QKD Network Demonstration and conference

The first live demonstration of a working quantum key distribution (QKD) network took take place in Vienna between October 8th, 2008 and October 10th, 2008 in the framework of the SECOQC international conference. Seven technologically different QKD-links were combined to form the SECOQC Quantum-Back-Bone network, physically connecting five company sites of SIEMENS Austria in Vienna and the neighbouring capital of Lower Austria, St. Poelten.

We presented the building blocks that are necessary to bring QKD networks to the market. Interfacing with existing business applications were demonstrated for voice telephony and video conferencing, secured by keys distributed over the SECOQC Quantum-Back-Bone network.

Also included in the conference program was the kick-off of the ETSI Industry Specification Group on Quantum Cryptography and Quantum Technologies - an output of the SECOQC standardisation initiative.

The demonstration and the conference were attended by more than 200 people form all over the world - and many more following the live video stram we had for the entire first day. We will put the recording online as soon as we will have it cut and crunched into manageable pieces. Already online we have the SECOQC film, which was produced on the occasion of the project end (See the Documentation Page of the conference site)


A QBB prototype will be demonstrated in Vienna in October 2008 (see city map). A wide range of heterogeneous QKD-systems (“plug & play”, coherent-one-way, one-way, decoy states, entangled photons and continuous variables) engineered by SECOQC partners are connected via Q3P instances to QBB node-modules. The QBB is deployed on a typical telecom metropolitan area ring network. This prototype network will run some well known applications like VoIP or Web Services in an unconditionally secure regime on a 24/7 basis.

City map Vienna. SIEMENS Austria fiber ring network with stations SIE, ERD, GUD, BREIT and “St. Pölten”, connected by QBB-links (© google.com)


The rapid progress in theory and experiment of Quantum Key Distribution (QKD) techniques has been reflected by a number of successful experiments in the past years. Many groups all over the world have put forward QKD-links, operating in the standard point-to-point modus. While a number of research spin-offs entered the market recently (IdQuantique, MagiQ, Smart Quantum), broad proliferation of QKD technology is hindered by a number of road blocks revolving typically around: the inherent limitations of the point-to-point paradigm, the quadratic scaling of necessary initial secrets with the number of users, but also around issues like missing standards.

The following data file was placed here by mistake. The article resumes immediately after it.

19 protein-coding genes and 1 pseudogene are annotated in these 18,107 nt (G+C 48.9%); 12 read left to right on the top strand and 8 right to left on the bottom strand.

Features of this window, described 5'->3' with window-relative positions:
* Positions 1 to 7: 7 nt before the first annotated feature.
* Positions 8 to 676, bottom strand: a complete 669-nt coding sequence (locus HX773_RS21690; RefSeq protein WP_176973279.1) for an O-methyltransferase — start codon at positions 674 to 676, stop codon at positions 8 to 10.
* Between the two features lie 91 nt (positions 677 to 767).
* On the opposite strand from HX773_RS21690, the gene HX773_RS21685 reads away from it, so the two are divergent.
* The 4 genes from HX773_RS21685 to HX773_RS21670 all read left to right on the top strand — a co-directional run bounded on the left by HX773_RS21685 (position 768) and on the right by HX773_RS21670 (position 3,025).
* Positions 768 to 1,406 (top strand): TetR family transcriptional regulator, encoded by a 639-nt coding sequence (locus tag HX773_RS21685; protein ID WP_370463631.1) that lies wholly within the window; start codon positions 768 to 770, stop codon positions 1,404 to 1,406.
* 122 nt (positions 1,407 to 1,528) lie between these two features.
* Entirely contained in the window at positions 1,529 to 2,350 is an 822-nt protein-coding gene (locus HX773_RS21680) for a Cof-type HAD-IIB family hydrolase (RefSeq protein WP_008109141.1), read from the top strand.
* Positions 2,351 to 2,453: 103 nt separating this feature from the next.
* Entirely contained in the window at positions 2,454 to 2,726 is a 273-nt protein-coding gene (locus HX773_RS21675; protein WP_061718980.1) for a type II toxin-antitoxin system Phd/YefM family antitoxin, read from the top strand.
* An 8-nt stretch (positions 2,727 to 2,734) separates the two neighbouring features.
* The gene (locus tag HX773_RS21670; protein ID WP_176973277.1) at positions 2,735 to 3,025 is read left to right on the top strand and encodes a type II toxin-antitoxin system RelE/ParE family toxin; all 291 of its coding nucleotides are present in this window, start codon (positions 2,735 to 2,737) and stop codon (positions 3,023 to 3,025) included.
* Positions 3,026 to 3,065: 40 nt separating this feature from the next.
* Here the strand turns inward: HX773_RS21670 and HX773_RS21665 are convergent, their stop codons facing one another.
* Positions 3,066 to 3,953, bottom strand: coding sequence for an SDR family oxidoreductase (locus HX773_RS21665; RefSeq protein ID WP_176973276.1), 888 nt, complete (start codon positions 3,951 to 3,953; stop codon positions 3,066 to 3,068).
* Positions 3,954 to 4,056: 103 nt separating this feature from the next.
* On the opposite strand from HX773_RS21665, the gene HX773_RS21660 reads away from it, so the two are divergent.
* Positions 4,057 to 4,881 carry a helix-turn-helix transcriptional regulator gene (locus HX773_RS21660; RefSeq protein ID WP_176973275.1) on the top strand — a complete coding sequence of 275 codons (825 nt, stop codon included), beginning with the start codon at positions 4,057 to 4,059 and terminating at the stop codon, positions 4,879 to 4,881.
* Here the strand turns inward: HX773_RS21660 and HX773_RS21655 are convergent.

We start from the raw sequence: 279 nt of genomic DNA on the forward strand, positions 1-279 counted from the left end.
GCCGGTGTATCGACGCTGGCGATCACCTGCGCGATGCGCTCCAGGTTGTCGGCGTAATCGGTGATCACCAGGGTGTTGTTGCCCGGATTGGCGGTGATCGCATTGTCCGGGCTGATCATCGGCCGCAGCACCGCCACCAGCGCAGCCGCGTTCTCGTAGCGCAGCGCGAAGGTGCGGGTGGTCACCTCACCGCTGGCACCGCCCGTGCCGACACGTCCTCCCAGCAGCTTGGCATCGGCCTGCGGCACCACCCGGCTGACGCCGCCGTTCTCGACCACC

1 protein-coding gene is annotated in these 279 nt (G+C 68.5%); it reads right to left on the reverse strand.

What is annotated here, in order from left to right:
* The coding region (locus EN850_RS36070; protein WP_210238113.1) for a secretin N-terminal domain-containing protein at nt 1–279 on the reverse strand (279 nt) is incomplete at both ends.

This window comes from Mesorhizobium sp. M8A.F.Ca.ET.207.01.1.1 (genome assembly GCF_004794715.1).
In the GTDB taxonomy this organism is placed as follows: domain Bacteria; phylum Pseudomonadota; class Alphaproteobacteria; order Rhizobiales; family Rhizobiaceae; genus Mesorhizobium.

This EC funded FP6 Integrated Project SECOQC focuses on overcoming these limitations by developing a novel concept of QKD-networks. The project has focused on the trusted repeater paradigm and has developed an architecture allowing seamless integration of heterogeneous QKD-link devices in a unified framework. To this end, network node-modules managing all classical communication tasks are introduced and provide the underlying QKD devices with authentic classical channels. The node–module architecture is based on a layered model allowing to establish network-wide, end-to-end, information-theoretically secure key distribution.

Technical background:

The lower layer realizes a novel Quantum Point-to-Point Protocol (Q3P), which provides standard classical communication interfaces to the QKD devices. Key Stores inside the Q3P protocol-engines take care of the generated secrets, which are used for One-Time-Pad encrypted communication and information-theoretically secure message authentication between adjacent nodes on the upper layers. Q3P allows seamless integration of QKD in modern IT infrastructures.

Although it is possible to run common network protocols like TCP/IP or UDP on top of Q3P, these protocols are not directly appropriate for information-theoretically secure key-agreement. We have therefore implemented two novel protocols, QKD-NL and QKD-TL [2], which allow key-distribution on an end-to-end basis forming the SECOQC Quantum Backbone (QBB).


The SECOQC internal standard for connecting QKD links to node-modules is currently prepared for publication as open standard. In addition, we are launching an Industry Specification Group (ISG) with the European Telecommunication Standards Institute (ETSI) to team important actors from science, industry and commerce to address further standardisation issues in quantum key distribution and quantum technology in general.